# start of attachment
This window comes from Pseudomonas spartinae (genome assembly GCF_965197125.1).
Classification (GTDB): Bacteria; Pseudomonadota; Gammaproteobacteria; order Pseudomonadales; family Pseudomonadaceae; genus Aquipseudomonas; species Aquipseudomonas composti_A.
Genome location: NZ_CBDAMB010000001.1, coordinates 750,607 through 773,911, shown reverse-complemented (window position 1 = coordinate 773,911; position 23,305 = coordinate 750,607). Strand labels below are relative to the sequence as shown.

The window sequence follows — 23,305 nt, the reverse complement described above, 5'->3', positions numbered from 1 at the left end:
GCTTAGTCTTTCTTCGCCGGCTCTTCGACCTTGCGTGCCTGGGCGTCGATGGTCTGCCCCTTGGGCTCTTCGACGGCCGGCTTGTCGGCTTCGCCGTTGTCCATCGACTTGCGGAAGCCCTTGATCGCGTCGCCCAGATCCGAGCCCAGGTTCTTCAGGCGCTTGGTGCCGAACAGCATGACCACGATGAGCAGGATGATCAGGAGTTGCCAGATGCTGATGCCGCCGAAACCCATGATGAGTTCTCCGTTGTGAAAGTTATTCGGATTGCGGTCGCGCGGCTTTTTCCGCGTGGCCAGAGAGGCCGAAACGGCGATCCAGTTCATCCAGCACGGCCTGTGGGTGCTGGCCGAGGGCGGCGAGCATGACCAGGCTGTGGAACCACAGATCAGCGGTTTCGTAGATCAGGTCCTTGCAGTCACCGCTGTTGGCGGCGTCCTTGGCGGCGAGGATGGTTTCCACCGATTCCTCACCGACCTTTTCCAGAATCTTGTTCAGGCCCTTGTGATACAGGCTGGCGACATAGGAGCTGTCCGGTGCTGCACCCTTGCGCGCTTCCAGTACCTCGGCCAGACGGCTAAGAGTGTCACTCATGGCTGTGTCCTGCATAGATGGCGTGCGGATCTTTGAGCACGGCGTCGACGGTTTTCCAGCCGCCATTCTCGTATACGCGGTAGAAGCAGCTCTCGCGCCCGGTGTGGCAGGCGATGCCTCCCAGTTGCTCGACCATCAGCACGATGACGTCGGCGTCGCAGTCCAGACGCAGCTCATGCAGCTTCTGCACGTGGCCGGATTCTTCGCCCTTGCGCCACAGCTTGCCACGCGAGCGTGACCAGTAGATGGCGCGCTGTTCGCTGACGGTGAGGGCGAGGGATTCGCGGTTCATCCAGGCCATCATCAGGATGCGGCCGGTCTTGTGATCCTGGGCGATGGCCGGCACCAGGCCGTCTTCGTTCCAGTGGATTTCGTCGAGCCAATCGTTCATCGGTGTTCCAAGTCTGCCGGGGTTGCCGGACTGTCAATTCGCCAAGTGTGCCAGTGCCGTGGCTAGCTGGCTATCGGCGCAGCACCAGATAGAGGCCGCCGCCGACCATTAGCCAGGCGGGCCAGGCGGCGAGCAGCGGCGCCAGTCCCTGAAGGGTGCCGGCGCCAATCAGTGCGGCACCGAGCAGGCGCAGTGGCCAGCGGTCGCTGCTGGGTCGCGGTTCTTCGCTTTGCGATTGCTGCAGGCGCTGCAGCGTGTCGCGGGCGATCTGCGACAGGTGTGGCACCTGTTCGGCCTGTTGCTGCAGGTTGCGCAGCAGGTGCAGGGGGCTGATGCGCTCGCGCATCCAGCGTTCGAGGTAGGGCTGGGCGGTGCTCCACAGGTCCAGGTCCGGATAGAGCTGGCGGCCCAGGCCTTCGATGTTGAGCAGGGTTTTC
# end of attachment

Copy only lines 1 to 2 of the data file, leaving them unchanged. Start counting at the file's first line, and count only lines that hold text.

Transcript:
This window comes from Pseudomonas spartinae (genome assembly GCF_965197125.1).
Classification (GTDB): Bacteria; Pseudomonadota; Gammaproteobacteria; order Pseudomonadales; family Pseudomonadaceae; genus Aquipseudomonas; species Aquipseudomonas composti_A.